With grant funding from the Achelis & Bodman Foundation, the project’s principal investigators, Adolf, Dunton and Phifer-Rixey, will conduct a half-dozen research cruises through the fall of 2021 at the same locations, building a foundation of data that can be used to detect important trends over time. Adolf said he’d like to continue the work well beyond the grant period so Monmouth will one day have decades of this data to draw upon.
“A time series is like a garden. You start small, you hope for something, and over time you watch it produce more and more results,” Adolf said. “I’d like to do six cruises per year for the rest of my career at Monmouth. This generates the kind of data needed to understand the effects of climate and anthropogenic change on marine systems, and provides ongoing opportunities for Monmouth students to become involved in established research projects.”
Click here to view an album of photos from the cruise. For more on eDNA, see the proceedings of the National Conference on Marine Environmental DNA hosted by Rockefeller University Program for the Human Environment and the UCI.
Watch: Prof. Sterrett & Students Conduct Takanassee Lake Turtle Research
The UCI checked in with Monmouth University Assistant Professor Sean Sterrett and students Angel Ireland and Sara Grouleff as they conducted research on turtle populations in Long Branch’s Takanassee Lake. Among the team’s findings, a common pet species that is not native to New Jersey is now perhaps the most widespread in the system. The group’s research was supported through the UCI’s Heidi Lynn Sculthorpe Summer Research Program.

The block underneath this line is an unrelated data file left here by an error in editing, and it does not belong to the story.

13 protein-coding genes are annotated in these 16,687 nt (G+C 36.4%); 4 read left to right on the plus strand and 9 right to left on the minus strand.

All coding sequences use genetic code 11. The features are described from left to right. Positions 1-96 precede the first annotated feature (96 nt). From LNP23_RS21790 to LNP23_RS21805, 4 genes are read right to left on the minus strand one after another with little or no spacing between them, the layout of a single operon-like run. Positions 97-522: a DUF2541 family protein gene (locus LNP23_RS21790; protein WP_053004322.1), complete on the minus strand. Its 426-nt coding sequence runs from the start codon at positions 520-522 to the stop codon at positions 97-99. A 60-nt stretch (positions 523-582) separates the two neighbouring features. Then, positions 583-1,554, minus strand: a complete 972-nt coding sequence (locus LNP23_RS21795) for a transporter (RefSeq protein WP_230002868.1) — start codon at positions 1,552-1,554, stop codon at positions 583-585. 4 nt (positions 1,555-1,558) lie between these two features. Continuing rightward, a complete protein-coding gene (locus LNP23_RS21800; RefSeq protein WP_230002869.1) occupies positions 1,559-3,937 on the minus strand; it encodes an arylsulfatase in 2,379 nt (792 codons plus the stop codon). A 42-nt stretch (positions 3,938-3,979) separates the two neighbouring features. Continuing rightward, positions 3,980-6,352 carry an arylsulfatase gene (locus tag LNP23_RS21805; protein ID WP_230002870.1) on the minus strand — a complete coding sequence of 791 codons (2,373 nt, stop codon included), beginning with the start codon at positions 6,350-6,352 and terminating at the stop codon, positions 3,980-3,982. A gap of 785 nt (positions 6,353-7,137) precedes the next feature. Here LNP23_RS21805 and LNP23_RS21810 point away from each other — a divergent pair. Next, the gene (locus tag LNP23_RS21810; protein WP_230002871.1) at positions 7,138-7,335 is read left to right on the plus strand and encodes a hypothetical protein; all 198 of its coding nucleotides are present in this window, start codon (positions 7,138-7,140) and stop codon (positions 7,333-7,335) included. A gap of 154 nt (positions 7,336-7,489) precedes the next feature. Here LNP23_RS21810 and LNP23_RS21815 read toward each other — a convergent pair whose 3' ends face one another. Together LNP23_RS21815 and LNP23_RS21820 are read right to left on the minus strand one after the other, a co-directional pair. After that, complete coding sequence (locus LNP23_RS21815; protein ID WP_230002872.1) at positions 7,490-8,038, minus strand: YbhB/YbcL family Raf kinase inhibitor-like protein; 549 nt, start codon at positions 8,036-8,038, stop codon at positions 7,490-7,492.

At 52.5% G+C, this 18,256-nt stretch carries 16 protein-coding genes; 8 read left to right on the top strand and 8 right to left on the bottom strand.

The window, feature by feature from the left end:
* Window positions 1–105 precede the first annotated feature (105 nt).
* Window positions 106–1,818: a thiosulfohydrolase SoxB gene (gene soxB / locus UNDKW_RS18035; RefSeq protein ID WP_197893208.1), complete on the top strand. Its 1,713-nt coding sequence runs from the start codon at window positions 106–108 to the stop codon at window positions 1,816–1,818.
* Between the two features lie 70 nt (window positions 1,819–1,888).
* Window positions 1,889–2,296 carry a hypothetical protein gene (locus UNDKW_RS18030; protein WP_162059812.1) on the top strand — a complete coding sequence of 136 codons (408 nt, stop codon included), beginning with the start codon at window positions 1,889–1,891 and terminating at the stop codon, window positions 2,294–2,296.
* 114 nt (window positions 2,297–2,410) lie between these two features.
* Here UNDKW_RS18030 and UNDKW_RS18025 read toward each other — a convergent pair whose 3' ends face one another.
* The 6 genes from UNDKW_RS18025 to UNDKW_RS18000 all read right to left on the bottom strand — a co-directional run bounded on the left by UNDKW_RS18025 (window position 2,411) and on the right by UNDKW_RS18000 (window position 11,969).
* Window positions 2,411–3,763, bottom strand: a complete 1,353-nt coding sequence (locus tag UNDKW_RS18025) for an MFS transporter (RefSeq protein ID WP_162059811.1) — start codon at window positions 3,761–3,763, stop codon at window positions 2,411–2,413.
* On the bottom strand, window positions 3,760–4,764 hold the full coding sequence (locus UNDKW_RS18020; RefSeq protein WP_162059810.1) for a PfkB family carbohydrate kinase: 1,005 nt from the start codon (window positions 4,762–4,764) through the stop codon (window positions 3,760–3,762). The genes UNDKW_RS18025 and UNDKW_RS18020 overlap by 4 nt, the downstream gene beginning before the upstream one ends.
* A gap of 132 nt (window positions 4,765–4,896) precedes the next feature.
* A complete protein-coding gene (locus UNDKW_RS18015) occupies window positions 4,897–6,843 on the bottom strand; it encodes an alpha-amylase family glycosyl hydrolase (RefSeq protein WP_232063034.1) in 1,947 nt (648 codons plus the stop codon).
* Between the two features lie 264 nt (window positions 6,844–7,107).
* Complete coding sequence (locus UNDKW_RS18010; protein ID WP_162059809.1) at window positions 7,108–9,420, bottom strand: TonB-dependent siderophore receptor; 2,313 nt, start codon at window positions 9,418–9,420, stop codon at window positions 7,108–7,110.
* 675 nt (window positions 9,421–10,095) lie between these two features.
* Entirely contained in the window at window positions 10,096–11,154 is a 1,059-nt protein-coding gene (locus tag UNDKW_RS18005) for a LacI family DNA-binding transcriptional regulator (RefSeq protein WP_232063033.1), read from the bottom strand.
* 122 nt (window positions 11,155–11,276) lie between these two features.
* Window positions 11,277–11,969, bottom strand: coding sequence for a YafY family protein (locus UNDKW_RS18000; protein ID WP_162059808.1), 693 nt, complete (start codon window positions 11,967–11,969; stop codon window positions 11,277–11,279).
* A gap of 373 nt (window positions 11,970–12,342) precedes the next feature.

With the 2020 hurricane season officially underway, the UCI partnered with a team of federal agencies and research institutions to deploy a pair of Navy research gliders that will shed new light on the interactions between the ocean and powerful storms that pass through the New York Bight.
The gliders were launched from Monmouth University’s research vessel Heidi Lynn Sculthorpe at locations between the shipping lanes that approach New York Harbor. The crew included (seen above from l-r) Monmouth student Bryce McCall, Rutgers University scientists Scott Glenn and Travis Miles, UCI Marine Scientist Jim Nickels, and (not pictured) UCI Communications Director Karl Vilacoba.
The gliders will cruise the waters between the continental shelf and the coast from now through late October, collecting data on water conditions and transmitting it to scientists on the shore. Of particular interest is the influence that cooler waters at the bottom of the ocean have on storms once they “upwell,” or rise to mix with warmer surface waters as the ocean churns. Warm waters are known to fuel hurricanes, but the full degree with which colder waters slow and dissipate the storms is still under study. The gliders enable the researchers to safely measure those dynamics directly from the violent, roiling waters beneath a hurricane, and ultimately improve storm modeling. Scroll below to learn more with our photographic trip diary.